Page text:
But I Don’t Want To Smile
There are times when it seems like smiling is impossible. Not only impossible, but seeing someone else smiling when you’re in a really bad mood is infuriating because you want to do that, too, but you just can’t smile if your life depended on it.
And in a way, it does.
I sometimes go for days without producing a single genuine smile. There isn’t any reason for smiling as far as I can see. But I know that’s a lie. I want to feel good. I want to have fun. I want to smile. But when I’m in the middle of a depressive state it just feels wrong to smile. Not only wrong; my face muscles simply refuses to produce one. But a raging scowl, now, that I can manage. That beautifully pissed-off look that says to everyone in a ten-mile radius don’t mess with me.
Well, You’ll Have To Convince Me
I have to make a pretty good argument as to why I should change my attitude and smile. I can’t simply turn it off and on like I’m some kind of porch light. So I need some proof that smiling is going to change the way I feel. Or that smiling is somehow worth all the effort.
What can change my face into a welcome, open, happy face? Let me tell you, it takes a Herculean effort to do it and I don’t generally care for Herculean effort too much. It’s a whole lot easier for me to remain Mr. Curmudgeon and forget about lighting up the room with a fantastic smile.
And everyone, everyone notices it when you smile. More flies with honey than vinegar, right?
Who cares? What do I want to attract attention for? If I’m having a bad time of it I certainly don’t want person-to-person interaction. I don’t want to sit in a restaurant with a waiter, I want to go through the drive-thru so I don’t have to ‘entertain’ anyone. I sure as hell don’t want them to entertain me.
Therein lies the problem. Dinner seated in restaurant with a good wait staff and a long, leisurely lunch? Good times. Bag of Whoppers wolfed down after a surly and curt ‘thanks’ to the fast food service person? Bad.
It’s all a matter of perception.
Whadda Ya Mean, Perception?
That’s right, Barbie. Perception. If I told you that you could have fifty dollars if you smiled for ten minutes, would that make you change your mind? Well, isn’t a good attitude worth a lot more?
Don’t think so? Let’s go back to the restaurant. The waiter says ‘Hello, my name is Jim and I’ll be your server today. Can I get you something to drink?’
Your answer is ‘Yes, Drano Cocktail, straight up. Right Now. And make it a double.’
It’s not just the drink that’s caustic poison. It’s your attitude. It poisons everyone and everything around you because you’re making it happen. And a little smile goes a long way to making your dining experience better because that waiter won’t spit in your drink. Keep up that bad attitude and he just might hawk a big ol’ loogie in the middle of your Drano-tini special.
You Can Do It If You Make The Effort To Stand Firm
It takes some effort to change your attitude. There’s a lot of evidence that, even if you fake a smile, it begins to really change your ‘tude for the better.
For me it’s a matter or suspending myself in mid-air, so to speak. I just picture myself from the other person’s point of view and usually that helps, but only fifty percent of the time. When I’m really being stubborn it means changing my surroundings.
Yes, that’s right. Get in the car and get the hell out of the house. Read something comforting, something familiar. Write. Have a nap. Watch a film. Anything to get out of myself and into a mental state of distraction. And that is sometimes the hardest thing I can do.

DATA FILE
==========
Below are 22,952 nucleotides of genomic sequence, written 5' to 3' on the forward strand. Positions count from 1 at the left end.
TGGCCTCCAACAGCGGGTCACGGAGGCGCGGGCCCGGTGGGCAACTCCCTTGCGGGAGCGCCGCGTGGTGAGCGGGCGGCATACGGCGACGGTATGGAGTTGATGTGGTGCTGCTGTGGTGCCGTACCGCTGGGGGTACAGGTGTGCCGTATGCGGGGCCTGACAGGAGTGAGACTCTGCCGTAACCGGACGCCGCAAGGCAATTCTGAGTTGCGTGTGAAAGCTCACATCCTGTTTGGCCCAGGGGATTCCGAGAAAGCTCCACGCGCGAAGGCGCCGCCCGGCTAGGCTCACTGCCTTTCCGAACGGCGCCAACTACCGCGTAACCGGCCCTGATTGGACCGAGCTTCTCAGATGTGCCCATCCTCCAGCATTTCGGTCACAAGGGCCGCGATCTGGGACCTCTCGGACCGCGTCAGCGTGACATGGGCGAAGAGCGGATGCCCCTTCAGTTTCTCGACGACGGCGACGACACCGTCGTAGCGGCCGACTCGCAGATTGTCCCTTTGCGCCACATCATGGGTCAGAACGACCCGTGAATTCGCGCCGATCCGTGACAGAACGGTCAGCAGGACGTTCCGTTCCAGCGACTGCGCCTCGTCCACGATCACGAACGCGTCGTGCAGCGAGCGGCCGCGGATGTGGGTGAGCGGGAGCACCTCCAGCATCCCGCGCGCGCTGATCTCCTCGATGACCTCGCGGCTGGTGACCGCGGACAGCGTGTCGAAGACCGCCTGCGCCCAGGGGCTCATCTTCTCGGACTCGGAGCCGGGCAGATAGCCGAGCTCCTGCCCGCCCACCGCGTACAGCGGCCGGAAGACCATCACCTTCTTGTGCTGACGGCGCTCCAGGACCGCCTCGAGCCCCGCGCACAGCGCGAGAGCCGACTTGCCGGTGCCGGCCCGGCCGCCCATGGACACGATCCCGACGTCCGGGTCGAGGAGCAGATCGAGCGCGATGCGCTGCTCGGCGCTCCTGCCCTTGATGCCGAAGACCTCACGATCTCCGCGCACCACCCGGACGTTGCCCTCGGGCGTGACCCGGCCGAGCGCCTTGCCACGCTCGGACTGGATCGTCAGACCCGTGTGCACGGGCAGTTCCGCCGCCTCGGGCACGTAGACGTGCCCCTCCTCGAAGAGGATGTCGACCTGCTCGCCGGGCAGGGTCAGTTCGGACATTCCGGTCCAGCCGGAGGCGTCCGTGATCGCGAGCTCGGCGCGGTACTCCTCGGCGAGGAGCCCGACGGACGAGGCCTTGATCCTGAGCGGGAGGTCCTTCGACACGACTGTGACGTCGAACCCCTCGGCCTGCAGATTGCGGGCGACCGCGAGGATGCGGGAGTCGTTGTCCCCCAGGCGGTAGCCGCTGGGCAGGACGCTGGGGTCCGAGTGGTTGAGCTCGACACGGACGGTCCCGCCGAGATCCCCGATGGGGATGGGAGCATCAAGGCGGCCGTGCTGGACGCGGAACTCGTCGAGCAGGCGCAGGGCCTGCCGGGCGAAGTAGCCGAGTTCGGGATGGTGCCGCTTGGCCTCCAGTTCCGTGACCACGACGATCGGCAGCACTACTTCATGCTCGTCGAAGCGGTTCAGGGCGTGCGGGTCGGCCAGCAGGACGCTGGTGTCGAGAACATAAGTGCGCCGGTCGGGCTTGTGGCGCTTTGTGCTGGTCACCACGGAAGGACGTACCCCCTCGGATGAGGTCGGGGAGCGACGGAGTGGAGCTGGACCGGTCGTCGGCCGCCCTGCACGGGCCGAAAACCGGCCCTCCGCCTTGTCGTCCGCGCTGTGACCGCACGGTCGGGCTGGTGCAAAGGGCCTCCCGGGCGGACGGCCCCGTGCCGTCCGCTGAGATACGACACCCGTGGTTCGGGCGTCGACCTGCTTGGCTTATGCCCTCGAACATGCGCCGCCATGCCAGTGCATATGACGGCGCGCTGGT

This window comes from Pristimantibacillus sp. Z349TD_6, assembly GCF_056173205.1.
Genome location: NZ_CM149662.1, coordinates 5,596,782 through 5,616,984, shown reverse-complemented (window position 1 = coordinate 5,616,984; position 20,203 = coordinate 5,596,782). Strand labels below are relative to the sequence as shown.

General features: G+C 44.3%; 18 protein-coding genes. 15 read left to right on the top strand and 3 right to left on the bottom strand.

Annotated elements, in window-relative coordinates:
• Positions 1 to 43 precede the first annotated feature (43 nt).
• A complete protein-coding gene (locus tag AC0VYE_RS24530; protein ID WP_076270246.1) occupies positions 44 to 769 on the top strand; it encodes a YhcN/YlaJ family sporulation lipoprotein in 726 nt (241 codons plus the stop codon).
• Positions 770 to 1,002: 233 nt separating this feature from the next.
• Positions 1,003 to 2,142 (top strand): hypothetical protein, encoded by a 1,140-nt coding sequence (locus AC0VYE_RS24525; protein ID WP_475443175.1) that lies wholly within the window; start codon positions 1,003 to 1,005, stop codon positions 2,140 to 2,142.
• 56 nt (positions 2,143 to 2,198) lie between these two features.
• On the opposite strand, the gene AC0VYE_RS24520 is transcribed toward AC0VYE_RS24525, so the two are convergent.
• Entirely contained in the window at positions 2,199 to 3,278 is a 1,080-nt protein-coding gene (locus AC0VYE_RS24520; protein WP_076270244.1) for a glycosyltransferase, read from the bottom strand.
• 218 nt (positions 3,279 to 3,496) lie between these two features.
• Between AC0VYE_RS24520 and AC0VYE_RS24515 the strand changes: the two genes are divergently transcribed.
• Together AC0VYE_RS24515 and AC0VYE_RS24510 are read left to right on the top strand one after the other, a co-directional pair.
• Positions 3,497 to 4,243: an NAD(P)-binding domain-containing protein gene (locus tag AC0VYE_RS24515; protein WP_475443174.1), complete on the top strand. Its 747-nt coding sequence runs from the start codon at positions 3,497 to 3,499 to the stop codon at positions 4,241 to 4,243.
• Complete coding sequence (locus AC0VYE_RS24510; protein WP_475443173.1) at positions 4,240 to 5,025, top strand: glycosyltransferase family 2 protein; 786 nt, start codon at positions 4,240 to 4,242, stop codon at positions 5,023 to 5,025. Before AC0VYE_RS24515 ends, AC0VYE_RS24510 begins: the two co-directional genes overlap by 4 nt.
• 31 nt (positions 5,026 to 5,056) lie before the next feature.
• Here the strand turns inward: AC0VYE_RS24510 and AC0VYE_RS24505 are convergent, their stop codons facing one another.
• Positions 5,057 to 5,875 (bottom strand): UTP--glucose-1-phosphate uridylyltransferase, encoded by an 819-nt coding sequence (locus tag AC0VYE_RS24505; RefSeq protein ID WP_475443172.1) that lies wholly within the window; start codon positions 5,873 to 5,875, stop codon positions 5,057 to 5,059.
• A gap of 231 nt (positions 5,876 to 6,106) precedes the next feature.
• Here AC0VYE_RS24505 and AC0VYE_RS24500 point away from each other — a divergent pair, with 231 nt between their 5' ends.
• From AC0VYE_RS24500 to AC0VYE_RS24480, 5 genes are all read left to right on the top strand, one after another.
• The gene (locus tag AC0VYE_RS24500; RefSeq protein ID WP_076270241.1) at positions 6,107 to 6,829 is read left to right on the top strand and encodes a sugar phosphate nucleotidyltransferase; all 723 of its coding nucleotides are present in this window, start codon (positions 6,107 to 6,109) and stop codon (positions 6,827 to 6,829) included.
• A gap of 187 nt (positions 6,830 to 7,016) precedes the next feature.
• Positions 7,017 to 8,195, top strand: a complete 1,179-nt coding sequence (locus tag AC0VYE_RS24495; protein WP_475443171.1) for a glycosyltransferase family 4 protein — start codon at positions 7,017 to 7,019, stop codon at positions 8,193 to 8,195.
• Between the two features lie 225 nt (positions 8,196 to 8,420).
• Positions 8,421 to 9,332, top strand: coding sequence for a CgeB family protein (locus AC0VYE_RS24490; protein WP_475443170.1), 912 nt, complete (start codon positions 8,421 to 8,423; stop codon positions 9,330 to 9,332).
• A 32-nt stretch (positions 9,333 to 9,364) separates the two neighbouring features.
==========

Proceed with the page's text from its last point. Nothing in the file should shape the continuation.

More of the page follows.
I don’t like distraction very much. I’m an action person. I want things done the way I wish and making half-hearted efforts (false ones at that) just make me even more agitated, more irritated. But I do make the effort when it’s clear to me that it needs to be done.
Cute Enough For You?
Oh, fine. I’ll smile for a minute even if it kills me. So I do it. It takes a lot of practice and of course once a curmudgeon always a curmudgeon; but after I do it for a while, smiling becomes a little more natural. Less farce, more face. And before I know it, deep within the recesses of my crazy brain, I find that there’s a reason to smile. It may not be a big reason, but I’ll take what I can get.
Hell, If A Husky Can Do It, I Can
I can make the case that a Husky is among the smarter dogs on the planet. Having known a few, I’m certain of it. And if a dog can genuinely smile, then people are even better at it. Some examples:
See what I mean? Look at these people. Smiling away shamelessly, with openness, with character, with love.
Love is the only emotion in the human pantheon that creates a smile. It’s been said, anyway. Love of people, love of what they can do, love for who they are, love of their existence. That’s a lot of love.
So There Really Is Something To Smile About
Hard not to smile, really, when you stop and think about the gifts that life brings. When you’re affected with bipolar disorder like me, smiling is sometimes difficult but here’s the thing: like riding a bicycle, that smile’s coming back to you. No matter how bad things seem at the time, it’s only bad for a bit and then it’s back to smiling again.
No one can always smile. That would be hideous and sad. But learning to smile even when the chips are down isn’t natural, it’s learned. It’s merely a method to turn your bad mood around. And what that does for your psyche (not to mention your physical health) is nothing short of a near-miracle.
Now I have to take my own advice and make this happen much more often than it does, and that’s the best idea I’ve had today.
That’s So Stupid I Forgot To Laugh
Oh, one last thing. Laugh. Laugh out loud, often and at high volume. Hang out with people that make you laugh. Watch or listen to things that make you laugh. Laugh a lot.
I find laughing more impossible at times than smiling. But if a horse can laugh . . .